What Did People Expect? It’s Sam Allardyce
And so a nation watched and waited to see if a squad full of the same old faces managed by a man whose teams they’ve all seen play a certain way for years would magically perform in a different manner. It didn’t happen. At least until the 95th minute.
England’s football authorities have replaced the basic, paint-by-numbers football of Roy Hodgson with the basic, paint-by-numbers football of Sam Allardyce, but by doing so all they want is for Allardyce’s way to be more effective.
They want it to force more victories by playing the percentages, and for Allardyce’s slightly more modern approach to pay dividends.
And, like here, it might do eventually. It is an approach which has got him this far, after all. But the questions over whether or not that is enough should be silenced.
Football’s tendency to blow everything out of proportion is never more evident than it is with the England team, and much of the criticism of England’s first half smelled slightly of jealousy.
England don’t have Pep Guardiola, they have Allardyce. So what did people expect?
It’ll be this, then slightly better versions of this until that proves decent enough to get to the World Cup, which it will do.
Weren’t you paying attention to the Hodgson era?
Wayne Rooney’s Drifting Leaves England With A Pace Problem
Having said all of that, the fact that Allardyce stationed Wayne Rooney deeper than expected in that first half was something of a surprise, and it created a problem which wasn’t supposed to exist any more as Allardyce sought to learn from Hodgson’s many mistakes.
The new manager, remember, stated that Rooney would play where he does for Manchester United in his England side – i.e. in a conventional No. 10 role – but that wasn’t the case in the first half, and because he was dropping so deep it was creating several problems throughout the side.
Most notable was the fact that John Stones wasn’t able to bring the ball out of defence in the manner that he has been doing for Manchester City this season, because every time he thought about it he looked up and saw the largely redundant Eric Dier stood where he wanted to go.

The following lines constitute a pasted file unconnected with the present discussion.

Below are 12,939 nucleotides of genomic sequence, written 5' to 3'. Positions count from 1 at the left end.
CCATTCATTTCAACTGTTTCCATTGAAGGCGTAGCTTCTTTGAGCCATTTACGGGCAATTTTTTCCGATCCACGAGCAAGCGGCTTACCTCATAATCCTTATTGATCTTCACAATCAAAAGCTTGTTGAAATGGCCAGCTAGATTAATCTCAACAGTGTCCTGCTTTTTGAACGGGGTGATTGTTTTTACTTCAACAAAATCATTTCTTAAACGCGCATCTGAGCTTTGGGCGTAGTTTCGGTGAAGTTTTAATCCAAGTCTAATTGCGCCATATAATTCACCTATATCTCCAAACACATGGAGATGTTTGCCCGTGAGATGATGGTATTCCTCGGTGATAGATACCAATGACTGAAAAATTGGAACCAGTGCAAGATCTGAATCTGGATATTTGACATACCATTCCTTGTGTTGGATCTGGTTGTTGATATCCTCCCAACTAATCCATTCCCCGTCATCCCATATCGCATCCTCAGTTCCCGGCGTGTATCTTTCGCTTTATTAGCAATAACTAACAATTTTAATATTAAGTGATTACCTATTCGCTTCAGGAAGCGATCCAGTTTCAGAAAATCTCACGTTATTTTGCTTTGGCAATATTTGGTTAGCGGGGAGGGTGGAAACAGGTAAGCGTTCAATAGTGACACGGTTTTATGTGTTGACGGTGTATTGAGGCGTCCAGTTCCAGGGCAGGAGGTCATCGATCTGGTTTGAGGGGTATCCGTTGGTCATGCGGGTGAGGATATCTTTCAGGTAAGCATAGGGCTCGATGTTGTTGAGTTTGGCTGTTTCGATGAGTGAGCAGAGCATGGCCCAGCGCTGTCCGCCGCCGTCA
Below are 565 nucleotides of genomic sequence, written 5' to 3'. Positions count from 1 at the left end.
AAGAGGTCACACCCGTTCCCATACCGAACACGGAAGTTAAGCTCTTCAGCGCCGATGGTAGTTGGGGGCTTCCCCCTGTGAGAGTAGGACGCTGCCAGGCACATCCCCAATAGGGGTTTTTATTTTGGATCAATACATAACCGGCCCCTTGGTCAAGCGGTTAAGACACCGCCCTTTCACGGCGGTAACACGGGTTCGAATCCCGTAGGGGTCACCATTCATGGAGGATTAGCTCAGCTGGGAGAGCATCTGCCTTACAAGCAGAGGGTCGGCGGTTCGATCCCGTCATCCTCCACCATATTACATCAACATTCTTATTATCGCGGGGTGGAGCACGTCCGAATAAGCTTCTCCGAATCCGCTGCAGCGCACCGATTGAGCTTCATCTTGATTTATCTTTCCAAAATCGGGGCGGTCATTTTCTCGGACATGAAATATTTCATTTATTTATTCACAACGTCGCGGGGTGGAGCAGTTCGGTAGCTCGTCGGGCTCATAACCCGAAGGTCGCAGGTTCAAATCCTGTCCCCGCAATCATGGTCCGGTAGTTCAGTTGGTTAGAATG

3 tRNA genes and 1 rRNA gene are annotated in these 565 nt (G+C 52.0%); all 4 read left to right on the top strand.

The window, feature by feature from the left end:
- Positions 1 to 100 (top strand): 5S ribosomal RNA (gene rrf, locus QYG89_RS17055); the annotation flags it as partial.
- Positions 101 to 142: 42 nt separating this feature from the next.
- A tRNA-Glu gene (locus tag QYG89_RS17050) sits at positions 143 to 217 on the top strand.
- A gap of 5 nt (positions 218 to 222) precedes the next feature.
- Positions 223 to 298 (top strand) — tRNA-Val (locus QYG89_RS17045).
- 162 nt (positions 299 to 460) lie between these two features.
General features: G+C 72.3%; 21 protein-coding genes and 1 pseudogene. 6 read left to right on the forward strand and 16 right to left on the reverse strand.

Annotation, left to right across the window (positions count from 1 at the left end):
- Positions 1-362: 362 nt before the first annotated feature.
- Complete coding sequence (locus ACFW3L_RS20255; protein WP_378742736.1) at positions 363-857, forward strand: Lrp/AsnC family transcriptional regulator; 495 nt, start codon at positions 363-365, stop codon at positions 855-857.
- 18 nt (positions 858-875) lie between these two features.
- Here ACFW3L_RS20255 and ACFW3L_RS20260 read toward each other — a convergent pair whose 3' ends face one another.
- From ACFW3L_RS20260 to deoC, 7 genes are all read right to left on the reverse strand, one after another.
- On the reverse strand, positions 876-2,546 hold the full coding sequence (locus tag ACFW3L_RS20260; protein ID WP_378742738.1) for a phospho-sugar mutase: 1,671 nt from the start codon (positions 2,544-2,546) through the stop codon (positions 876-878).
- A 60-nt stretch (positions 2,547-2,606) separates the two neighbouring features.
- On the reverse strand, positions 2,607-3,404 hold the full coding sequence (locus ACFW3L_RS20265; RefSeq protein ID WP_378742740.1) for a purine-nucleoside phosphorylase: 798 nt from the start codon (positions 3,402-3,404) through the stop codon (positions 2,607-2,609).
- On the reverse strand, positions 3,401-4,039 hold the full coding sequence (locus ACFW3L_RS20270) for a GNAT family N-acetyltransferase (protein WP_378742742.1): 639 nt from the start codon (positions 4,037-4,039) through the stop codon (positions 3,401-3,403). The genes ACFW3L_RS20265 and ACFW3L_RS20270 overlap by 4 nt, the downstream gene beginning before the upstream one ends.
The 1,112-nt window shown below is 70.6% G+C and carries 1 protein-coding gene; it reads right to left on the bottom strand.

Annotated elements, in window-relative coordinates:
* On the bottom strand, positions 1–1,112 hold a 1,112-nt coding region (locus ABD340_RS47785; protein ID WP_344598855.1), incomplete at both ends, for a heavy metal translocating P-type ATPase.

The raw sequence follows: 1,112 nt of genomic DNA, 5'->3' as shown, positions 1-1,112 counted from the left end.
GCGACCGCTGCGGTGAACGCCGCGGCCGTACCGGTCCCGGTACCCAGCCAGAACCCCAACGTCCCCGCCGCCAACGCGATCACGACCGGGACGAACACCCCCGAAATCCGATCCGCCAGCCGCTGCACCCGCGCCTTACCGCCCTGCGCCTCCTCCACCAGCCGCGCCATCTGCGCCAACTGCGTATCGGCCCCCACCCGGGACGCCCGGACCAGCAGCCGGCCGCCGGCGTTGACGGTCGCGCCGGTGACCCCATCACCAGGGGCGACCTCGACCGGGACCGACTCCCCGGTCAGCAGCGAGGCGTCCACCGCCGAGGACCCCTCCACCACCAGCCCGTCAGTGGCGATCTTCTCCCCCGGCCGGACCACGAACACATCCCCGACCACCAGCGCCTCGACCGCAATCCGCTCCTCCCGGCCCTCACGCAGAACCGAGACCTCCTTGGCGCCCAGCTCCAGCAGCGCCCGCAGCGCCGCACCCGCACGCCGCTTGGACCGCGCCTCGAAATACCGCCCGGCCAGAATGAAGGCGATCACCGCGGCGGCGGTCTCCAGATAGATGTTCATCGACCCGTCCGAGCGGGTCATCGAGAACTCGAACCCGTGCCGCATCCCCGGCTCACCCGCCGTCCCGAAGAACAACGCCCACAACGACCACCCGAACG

In addition, because Rooney and Dier were so deep that left the third midfielder, Jordan Henderson, isolated and needing to play riskier passes to find teammates – something that we all know he’s not great at doing.
But perhaps most alarming was the fact that Rooney’s insistence on taking three, four or five touches slowed England down regularly, and in a side where the only real pace was coming from Raheem Sterling that allowed Slovakia the time to get more and more men behind the ball.
It was no surprise that England looked a lot more dangerous with Dele Alli on – although admittedly against 10 men - and he certainly helped in the build-up to Adam Lallana's last gasp winner.
Angry Man Martin Skrtel Deserves No Sympathy As His Career Fades Away
Almost from the moment Jurgen Klopp arrived at Liverpool last October, Martin Skrtel’s Liverpool career was over.
It’s not that the Slovakia captain was a bad player for the Reds – he wasn’t for many years – but it was his attitude which was proving to be a problem as the likes of Dejan Lovren, Mamadou Sakho, Kolo Toure and even Lucas Leiva were picked to start ahead of him at centre-back.
Skrtel would even hit out at Klopp on social media, but what was far more damaging were his displays when he did play, as his trademark rough and ready approach frequently went over the line, with the concession of penalties and needless fouls abound.
When the season ended – as, effectively, did his Liverpool career – he should have given away a penalty and been sent off in Slovakia’s opening game of Euro 2016 against Wales, and he continued the angry man act up until his side’s last-16 exit against Germany.
He was a liability, basically, just as he was here when he should have been sent off long before his 57th minute dismissal.
Now at Fenerbahce, his is a career which is raging as it dies against the light.
Thankfully the Premier League doesn’t have to witness it any more.
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